DES MOINES, Iowa (AP) — As time runs short in the competitive Iowa Senate race, Democrats are trying to tarnish the centerpiece of Republican Joni Ernst's successful Senate campaign — her appealing image as a down-to-earth farm girl.
In recent weeks, Democrats have promoted stories about a dispute Ernst's husband had with a house painter, construction contracts awarded to her father when she was Montgomery County auditor and local political conflicts during her time in county office.
Opponents say they are just raising questions about Ernst, a state lawmaker and lieutenant colonel in the Iowa National Guard, who is running against Democratic U.S. Rep. Bruce Braley in one of the nation's closest Senate races. But Ernst supporters say the attacks won't change opinions about the candidate.
"I've known her for years and she really is as she presents in her ads," said Gwen Ecklund, chair of the Crawford County Republicans.
Recent polls have shown a close race, with conflicting numbers on who is pulling ahead with all-important independent voters. With just weeks to go, the candidates and outside groups are spending millions on television advertising and bringing in big-name surrogates to boost enthusiasm, with former Republican presidential nominee Mitt Romney campaigning for Ernst earlier this week and Massachusetts Sen. Elizabeth Warren — a huge draw for populist Democrats— appearing Sunday with Braley. The outcome of the election could help determine whether Republicans gain the six seats needed to win control of the Senate.
Negative campaigning is not new to the race, but the intensity has increased. On the GOP side, Republicans have tried to tie Braley, 56, to the unpopular president and have questioned Braley's background as a trial lawyer and voting record in Washington. GOP groups have repeatedly highlighted a video of Braley at a private event referring to Iowa Sen. Chuck Grassley as a "farmer from Iowa who never went to law school, never practiced law." Ernst, 44, has also cited a report that Braley got into a dispute with a neighbor at his vacation community about her chickens.
Attacks on Ernst — who was relatively unknown until her successful primary campaign this year — have picked up in recent weeks. While Braley's campaign focuses on policy issues, such as Ernst's opposition to abortion rights, Democratic groups are aggressively pushing stories about Ernst's background as a state lawmaker and county official years ago.
"Iowans deserve to hear more about her background and her record," said Iowa Democratic Party spokeswoman Christina Freundlich.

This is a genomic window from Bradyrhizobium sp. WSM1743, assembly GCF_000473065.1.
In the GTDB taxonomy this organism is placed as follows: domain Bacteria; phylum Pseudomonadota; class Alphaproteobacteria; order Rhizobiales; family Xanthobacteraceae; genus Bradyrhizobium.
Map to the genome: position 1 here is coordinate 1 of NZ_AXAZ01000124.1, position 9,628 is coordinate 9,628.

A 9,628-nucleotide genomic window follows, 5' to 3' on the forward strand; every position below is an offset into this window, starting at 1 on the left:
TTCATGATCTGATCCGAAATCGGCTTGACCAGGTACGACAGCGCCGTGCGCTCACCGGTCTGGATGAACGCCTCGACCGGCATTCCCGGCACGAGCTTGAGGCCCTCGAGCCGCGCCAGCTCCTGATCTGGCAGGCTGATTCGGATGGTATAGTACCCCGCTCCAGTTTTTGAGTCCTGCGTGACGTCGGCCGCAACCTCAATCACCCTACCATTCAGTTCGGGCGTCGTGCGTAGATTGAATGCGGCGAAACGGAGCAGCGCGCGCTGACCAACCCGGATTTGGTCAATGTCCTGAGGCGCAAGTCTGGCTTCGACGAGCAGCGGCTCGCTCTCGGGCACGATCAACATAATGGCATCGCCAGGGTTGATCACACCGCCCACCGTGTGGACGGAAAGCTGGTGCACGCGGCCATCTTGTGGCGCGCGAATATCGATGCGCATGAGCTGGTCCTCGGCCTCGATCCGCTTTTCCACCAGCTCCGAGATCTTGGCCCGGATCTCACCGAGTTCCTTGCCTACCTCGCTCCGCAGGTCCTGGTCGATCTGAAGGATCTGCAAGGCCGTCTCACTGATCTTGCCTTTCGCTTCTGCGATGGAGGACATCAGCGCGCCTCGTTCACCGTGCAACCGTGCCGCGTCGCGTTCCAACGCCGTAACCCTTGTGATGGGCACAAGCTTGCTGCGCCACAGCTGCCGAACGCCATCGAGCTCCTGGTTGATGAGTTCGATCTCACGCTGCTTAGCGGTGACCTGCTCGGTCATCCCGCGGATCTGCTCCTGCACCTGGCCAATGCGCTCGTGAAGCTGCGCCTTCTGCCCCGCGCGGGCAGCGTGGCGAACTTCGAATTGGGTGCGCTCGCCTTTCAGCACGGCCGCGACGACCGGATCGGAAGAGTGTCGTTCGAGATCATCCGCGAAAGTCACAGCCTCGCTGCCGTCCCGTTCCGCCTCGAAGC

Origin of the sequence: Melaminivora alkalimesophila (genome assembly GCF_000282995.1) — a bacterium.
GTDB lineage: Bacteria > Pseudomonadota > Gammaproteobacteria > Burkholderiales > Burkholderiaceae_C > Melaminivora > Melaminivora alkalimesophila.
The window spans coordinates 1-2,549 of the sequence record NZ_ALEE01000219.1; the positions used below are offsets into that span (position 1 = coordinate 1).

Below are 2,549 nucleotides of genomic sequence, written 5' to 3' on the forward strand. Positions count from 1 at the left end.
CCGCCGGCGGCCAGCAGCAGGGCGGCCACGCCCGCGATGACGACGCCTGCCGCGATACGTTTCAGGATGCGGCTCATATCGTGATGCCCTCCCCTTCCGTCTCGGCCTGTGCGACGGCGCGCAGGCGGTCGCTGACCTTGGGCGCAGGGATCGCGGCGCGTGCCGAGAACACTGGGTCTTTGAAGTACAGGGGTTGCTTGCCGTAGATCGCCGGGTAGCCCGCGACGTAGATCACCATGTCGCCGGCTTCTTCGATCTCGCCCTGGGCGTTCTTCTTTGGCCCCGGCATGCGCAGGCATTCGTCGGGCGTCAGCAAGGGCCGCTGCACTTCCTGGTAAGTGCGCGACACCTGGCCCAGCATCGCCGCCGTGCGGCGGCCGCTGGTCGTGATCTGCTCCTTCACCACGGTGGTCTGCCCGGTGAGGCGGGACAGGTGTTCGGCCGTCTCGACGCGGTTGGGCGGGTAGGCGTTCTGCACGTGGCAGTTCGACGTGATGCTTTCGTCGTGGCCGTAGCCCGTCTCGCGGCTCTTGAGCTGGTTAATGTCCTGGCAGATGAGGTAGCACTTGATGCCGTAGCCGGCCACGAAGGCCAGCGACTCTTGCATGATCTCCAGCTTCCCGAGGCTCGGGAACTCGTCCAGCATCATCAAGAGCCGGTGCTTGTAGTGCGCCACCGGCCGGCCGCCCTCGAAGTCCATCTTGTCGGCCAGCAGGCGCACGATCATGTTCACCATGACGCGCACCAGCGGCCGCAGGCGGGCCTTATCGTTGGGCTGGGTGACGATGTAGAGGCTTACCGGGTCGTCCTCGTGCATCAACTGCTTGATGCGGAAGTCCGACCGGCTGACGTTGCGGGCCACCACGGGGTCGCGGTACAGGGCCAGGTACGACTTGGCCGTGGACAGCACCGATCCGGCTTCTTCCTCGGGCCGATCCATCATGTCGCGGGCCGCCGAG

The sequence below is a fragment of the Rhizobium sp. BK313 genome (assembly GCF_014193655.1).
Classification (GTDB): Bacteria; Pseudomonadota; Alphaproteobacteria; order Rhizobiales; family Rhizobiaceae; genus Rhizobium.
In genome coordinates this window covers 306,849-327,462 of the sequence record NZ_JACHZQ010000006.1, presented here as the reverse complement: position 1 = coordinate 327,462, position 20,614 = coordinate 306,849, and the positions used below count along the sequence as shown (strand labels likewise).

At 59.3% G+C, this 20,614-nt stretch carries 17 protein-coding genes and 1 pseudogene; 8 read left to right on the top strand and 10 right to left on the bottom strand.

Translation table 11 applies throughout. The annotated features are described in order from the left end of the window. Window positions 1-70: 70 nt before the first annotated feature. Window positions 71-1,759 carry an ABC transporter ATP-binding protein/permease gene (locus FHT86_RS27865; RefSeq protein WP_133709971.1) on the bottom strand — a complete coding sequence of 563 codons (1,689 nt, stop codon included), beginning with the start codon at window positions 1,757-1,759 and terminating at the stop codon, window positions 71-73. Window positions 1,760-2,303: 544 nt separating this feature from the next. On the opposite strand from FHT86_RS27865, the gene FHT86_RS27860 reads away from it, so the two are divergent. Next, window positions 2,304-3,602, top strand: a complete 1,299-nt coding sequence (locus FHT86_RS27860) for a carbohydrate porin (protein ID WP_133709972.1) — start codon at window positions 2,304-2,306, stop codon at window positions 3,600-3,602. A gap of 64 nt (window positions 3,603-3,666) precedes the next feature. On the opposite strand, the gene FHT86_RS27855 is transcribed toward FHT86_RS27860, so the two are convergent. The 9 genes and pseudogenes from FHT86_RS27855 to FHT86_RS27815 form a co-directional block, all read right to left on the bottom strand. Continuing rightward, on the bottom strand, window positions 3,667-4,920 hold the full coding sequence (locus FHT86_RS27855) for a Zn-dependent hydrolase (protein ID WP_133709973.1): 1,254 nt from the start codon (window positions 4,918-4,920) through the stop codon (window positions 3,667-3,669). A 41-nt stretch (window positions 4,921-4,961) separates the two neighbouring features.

Democratic groups are publicly seeking an investigation into contracts awarded to a construction company owned by Ernst's father when she was Montgomery County auditor, from 2005 to 2011. They argue that conflict of interest rules may have been violated.
Assistant Montgomery County Attorney Mark Swanson said the contracts were awarded in an open public bidding process, with the lowest bidder winning, and noted that Ernst did not have a vote in the process. He said the complaints have "no merit."
Earlier this week, Democrats drew attention to a story in The Daily Beast that raised questions about whether people who opposed Ernst's candidacy as County Auditor were the target of retaliation in 2005. The story said at least one person opposed to Ernst was later voted off a county veterans' commission. In late September, Democrats highlighted a legal clash between Ernst's husband and a house painter, first reported by Buzzfeed, which happened in 2002, over an unfinished job.
Ernst spokeswoman Gretchen Reynolds declined to discuss details of the individual stories, but said Democrats were "grasping at straws."
"There are a lot of false and misleading attacks out there. Joni's message about the Iowa way versus the Washington way is breaking through and is continuing to break through," Reynolds said.
Braley spokesman Jeff Giertz said he thought the reports had merit, saying they "raise important questions about Sen. Ernst's background."
Montgomery County GOP chairwoman Margaret Stoldorf said the criticisms were not major issues in the area. Stoldorf said Ernst was well-liked in her hometown of Red Oak.
"Predominantly, yes she's well liked and well thought off. Obviously, you're always going to find some naysayers. She'll carry the county and she'll do it easily," Stoldorf said.